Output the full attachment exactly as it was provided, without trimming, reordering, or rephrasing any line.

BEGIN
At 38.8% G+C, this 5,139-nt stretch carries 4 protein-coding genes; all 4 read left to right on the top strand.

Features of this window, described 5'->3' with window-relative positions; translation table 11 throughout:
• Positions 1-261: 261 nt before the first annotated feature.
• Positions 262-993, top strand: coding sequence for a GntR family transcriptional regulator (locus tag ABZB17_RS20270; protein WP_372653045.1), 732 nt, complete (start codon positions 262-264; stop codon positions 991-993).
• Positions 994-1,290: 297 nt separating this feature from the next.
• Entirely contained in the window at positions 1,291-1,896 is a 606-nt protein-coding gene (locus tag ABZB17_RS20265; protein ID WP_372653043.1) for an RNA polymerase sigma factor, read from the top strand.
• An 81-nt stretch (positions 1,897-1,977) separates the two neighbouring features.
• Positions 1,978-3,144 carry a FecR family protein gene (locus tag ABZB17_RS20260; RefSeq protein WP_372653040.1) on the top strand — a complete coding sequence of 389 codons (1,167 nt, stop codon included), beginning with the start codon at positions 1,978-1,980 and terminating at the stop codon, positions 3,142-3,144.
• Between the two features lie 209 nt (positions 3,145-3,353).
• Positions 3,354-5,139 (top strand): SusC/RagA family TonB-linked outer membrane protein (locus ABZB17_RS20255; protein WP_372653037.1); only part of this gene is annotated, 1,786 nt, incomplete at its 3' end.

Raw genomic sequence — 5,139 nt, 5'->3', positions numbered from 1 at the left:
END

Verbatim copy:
At 38.8% G+C, this 5,139-nt stretch carries 4 protein-coding genes; all 4 read left to right on the top strand.

Features of this window, described 5'->3' with window-relative positions; translation table 11 throughout:
• Positions 1-261: 261 nt before the first annotated feature.
• Positions 262-993, top strand: coding sequence for a GntR family transcriptional regulator (locus tag ABZB17_RS20270; protein WP_372653045.1), 732 nt, complete (start codon positions 262-264; stop codon positions 991-993).
• Positions 994-1,290: 297 nt separating this feature from the next.
• Entirely contained in the window at positions 1,291-1,896 is a 606-nt protein-coding gene (locus tag ABZB17_RS20265; protein ID WP_372653043.1) for an RNA polymerase sigma factor, read from the top strand.
• An 81-nt stretch (positions 1,897-1,977) separates the two neighbouring features.
• Positions 1,978-3,144 carry a FecR family protein gene (locus tag ABZB17_RS20260; RefSeq protein WP_372653040.1) on the top strand — a complete coding sequence of 389 codons (1,167 nt, stop codon included), beginning with the start codon at positions 1,978-1,980 and terminating at the stop codon, positions 3,142-3,144.
• Between the two features lie 209 nt (positions 3,145-3,353).
• Positions 3,354-5,139 (top strand): SusC/RagA family TonB-linked outer membrane protein (locus ABZB17_RS20255; protein WP_372653037.1); only part of this gene is annotated, 1,786 nt, incomplete at its 3' end.

Raw genomic sequence — 5,139 nt, 5'->3', positions numbered from 1 at the left: